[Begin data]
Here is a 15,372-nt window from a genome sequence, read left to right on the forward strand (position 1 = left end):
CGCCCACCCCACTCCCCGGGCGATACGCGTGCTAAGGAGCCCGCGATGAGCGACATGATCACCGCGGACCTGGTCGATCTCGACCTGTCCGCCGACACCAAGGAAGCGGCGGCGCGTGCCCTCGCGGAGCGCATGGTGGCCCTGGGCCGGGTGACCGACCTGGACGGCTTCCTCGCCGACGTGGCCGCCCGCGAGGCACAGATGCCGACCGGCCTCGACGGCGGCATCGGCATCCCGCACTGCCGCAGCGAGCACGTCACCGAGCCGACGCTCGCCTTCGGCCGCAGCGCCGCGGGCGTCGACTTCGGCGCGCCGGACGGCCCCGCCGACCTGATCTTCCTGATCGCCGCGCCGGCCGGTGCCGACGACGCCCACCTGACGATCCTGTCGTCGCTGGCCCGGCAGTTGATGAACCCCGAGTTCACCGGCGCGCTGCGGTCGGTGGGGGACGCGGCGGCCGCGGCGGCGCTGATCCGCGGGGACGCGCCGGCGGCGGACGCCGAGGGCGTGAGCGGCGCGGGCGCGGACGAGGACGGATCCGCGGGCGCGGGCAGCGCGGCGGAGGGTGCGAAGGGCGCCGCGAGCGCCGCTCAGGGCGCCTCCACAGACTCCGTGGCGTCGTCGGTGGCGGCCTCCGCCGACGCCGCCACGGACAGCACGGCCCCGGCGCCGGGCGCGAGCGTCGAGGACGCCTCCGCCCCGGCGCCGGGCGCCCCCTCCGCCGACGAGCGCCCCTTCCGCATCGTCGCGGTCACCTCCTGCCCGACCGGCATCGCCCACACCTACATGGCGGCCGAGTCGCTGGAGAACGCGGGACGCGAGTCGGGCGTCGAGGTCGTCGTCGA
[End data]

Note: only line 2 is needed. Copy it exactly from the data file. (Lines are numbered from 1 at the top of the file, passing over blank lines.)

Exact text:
CGCCCACCCCACTCCCCGGGCGATACGCGTGCTAAGGAGCCCGCGATGAGCGACATGATCACCGCGGACCTGGTCGATCTCGACCTGTCCGCCGACACCAAGGAAGCGGCGGCGCGTGCCCTCGCGGAGCGCATGGTGGCCCTGGGCCGGGTGACCGACCTGGACGGCTTCCTCGCCGACGTGGCCGCCCGCGAGGCACAGATGCCGACCGGCCTCGACGGCGGCATCGGCATCCCGCACTGCCGCAGCGAGCACGTCACCGAGCCGACGCTCGCCTTCGGCCGCAGCGCCGCGGGCGTCGACTTCGGCGCGCCGGACGGCCCCGCCGACCTGATCTTCCTGATCGCCGCGCCGGCCGGTGCCGACGACGCCCACCTGACGATCCTGTCGTCGCTGGCCCGGCAGTTGATGAACCCCGAGTTCACCGGCGCGCTGCGGTCGGTGGGGGACGCGGCGGCCGCGGCGGCGCTGATCCGCGGGGACGCGCCGGCGGCGGACGCCGAGGGCGTGAGCGGCGCGGGCGCGGACGAGGACGGATCCGCGGGCGCGGGCAGCGCGGCGGAGGGTGCGAAGGGCGCCGCGAGCGCCGCTCAGGGCGCCTCCACAGACTCCGTGGCGTCGTCGGTGGCGGCCTCCGCCGACGCCGCCACGGACAGCACGGCCCCGGCGCCGGGCGCGAGCGTCGAGGACGCCTCCGCCCCGGCGCCGGGCGCCCCCTCCGCCGACGAGCGCCCCTTCCGCATCGTCGCGGTCACCTCCTGCCCGACCGGCATCGCCCACACCTACATGGCGGCCGAGTCGCTGGAGAACGCGGGACGCGAGTCGGGCGTCGAGGTCGTCGTCGA